Food and guilt – It is a long post, but if this is something that stresses you out, it is worth reading!
That pang of guilt after eating was something that I battled with for years. When I was overweight and I was trying to diet to lose weight, I would feel really horrible and hate myself after I ate something that wasn’t on the plan I was following. There were 2 mistakes with this. 1) I saw it as a diet rather than my new lifestyle and 2) I developing a bad relationship with food. It was only when I stopped dieting, just ate well the majority of the time and still enjoyed food that the guilt left.
If you go off track and eat something that was not part of your plan (whatever your plan is), like cake, feeling guilty about it is not going to take it back. You have eaten the cake – worrying obsessively about it is not going to change that you ate it. It is just going to escalate the problem – especially if you are an emotional eater. When you do go off track a little, the guilt felt usually makes you feel so much worse that you just think “Oh well, I will carry on eating junk – I might as well”. That attitude isn’t going to get you anywhere.
First off, you need to move away from the notion that there is “good” and “bad” food. Food is neither good or bad and labelling it as that gives it power. YOU are the one with the power, not the food. There is far too much moral judgement when it comes to food, and most of that judgement is coming from ourselves. If we eat all of the things we know we should and that make us feel healthy, then most people would label themselves as a saint for that day. But if they strayed even an inch from that track, or heaven forbid had a cupcake, then they would be a total sinner that day. Having a not so healthy and balanced meal does not mean you have cheated and it is those kinds of labels that instil this guilt in people and make the problem worse. Digging into some Ben and Jerry’s does not mean you have ruined everything and it doesn’t automatically erase how well you have been eating before. Weight gain comes from consistently eating more than you are burning – not doing it once a while. So skip the guilt! There are no “bad” foods, there are just poor habits.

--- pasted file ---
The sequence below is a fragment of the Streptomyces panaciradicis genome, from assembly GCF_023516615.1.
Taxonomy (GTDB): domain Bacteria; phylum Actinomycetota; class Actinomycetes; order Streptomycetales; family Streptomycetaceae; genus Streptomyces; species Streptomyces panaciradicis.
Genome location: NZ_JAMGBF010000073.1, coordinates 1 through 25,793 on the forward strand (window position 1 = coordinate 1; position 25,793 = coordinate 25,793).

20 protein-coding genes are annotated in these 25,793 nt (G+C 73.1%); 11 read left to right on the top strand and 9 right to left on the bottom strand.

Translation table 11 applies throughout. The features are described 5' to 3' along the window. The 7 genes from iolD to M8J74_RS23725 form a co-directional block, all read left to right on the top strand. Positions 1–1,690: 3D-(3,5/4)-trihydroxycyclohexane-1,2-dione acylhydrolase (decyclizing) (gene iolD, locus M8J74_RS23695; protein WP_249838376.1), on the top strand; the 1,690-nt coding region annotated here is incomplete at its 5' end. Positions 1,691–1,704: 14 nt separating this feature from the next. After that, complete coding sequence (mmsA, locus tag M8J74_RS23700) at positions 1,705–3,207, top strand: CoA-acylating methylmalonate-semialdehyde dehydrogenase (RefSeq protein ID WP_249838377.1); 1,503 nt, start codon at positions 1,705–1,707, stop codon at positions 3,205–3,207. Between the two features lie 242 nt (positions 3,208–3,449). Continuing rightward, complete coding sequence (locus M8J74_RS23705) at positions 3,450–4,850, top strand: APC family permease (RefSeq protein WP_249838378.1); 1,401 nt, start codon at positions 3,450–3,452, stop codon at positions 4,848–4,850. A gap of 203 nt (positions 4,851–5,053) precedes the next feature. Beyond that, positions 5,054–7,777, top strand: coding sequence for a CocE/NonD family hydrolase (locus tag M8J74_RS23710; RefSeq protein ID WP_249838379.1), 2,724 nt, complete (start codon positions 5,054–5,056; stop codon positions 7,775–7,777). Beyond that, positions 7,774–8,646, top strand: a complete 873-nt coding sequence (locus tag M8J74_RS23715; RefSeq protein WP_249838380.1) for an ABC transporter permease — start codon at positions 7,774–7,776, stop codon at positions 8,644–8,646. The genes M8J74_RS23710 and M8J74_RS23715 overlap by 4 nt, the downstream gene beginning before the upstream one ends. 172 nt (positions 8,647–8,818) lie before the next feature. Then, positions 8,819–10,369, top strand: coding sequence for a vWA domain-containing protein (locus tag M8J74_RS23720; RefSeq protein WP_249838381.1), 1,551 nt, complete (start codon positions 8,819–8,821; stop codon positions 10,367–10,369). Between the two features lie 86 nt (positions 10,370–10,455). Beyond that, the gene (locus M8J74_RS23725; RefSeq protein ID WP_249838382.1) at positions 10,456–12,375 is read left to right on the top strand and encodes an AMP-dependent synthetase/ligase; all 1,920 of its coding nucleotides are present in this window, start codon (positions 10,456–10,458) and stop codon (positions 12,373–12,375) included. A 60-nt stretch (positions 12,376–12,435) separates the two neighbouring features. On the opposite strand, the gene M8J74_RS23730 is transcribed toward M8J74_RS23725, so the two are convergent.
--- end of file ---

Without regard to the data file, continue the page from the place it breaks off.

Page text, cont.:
Don’t get me wrong, I am not saying that I would personally eat a cupcake every day and say that is a good way for me to be eating, but if a cupcake did happen to find its way into my hand and then “magically” into my stomach, then that is okay. It doesn’t change how well I have been eating prior to that and it certainly doesn’t then turn me into a “bad” person who is a “bad” eater.
Everyone has that one food that sends them off track, that they just can’t eat in moderation. For me, there are a few. Ice cream, Crisps/Chips and dip and cookies are my downfall. If you KNOW you can’t eat them in moderation, just don’t have them. I know that might not be what you want to hear, but if you are still in the beginning of your weight loss/getting healthy, you might not be in a place yet where you can exercise restraint. I know I wasn’t in the beginning. I could not be around those foods without going overboard and then feeling a huge wave of guilt, so I avoided those foods and ate other foods I could eat in moderation – like cupcakes.
We put so much pressure on ourselves to have a perfect diet, comparing ourselves to how “good” people are eating and how “bad” we have been ourselves. All that this pressure and guilt actually does is take the pleasure out of eating, because it certainly doesn’t change what you have eaten. You ate that giant bit of cake because you like cake. Once you have eaten it and feel guilt over it, you are not enjoying that cake any more, but you have still eaten it – so what is the point in the guilt? You might think that the guilt will make you make a better choice next time – but has that really worked for you? It sure doesn’t work that way for me. To stop consistently eating things that were making me unhealthy, I needed to address the reason why that was happening – not guilt trip myself into that.